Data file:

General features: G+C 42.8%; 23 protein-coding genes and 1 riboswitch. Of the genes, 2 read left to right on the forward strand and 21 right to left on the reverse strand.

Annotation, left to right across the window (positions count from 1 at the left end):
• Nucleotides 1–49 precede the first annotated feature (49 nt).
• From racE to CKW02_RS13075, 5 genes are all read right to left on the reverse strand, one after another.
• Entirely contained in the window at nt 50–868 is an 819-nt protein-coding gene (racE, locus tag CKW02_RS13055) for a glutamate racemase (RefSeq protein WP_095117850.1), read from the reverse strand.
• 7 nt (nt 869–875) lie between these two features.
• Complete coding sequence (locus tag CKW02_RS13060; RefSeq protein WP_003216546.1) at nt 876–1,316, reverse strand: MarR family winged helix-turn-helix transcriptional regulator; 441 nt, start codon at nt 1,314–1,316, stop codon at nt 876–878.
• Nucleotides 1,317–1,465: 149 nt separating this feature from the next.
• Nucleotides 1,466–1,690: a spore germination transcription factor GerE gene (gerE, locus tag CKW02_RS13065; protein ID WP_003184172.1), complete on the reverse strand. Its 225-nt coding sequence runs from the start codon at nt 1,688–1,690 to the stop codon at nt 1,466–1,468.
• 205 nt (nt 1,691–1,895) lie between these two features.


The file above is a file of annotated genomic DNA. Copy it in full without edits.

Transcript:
General features: G+C 42.8%; 23 protein-coding genes and 1 riboswitch. Of the genes, 2 read left to right on the forward strand and 21 right to left on the reverse strand.

Annotation, left to right across the window (positions count from 1 at the left end):
• Nucleotides 1–49 precede the first annotated feature (49 nt).
• From racE to CKW02_RS13075, 5 genes are all read right to left on the reverse strand, one after another.
• Entirely contained in the window at nt 50–868 is an 819-nt protein-coding gene (racE, locus tag CKW02_RS13055) for a glutamate racemase (RefSeq protein WP_095117850.1), read from the reverse strand.
• 7 nt (nt 869–875) lie between these two features.
• Complete coding sequence (locus tag CKW02_RS13060; RefSeq protein WP_003216546.1) at nt 876–1,316, reverse strand: MarR family winged helix-turn-helix transcriptional regulator; 441 nt, start codon at nt 1,314–1,316, stop codon at nt 876–878.
• Nucleotides 1,317–1,465: 149 nt separating this feature from the next.
• Nucleotides 1,466–1,690: a spore germination transcription factor GerE gene (gerE, locus tag CKW02_RS13065; protein ID WP_003184172.1), complete on the reverse strand. Its 225-nt coding sequence runs from the start codon at nt 1,688–1,690 to the stop codon at nt 1,466–1,468.
• 205 nt (nt 1,691–1,895) lie between these two features.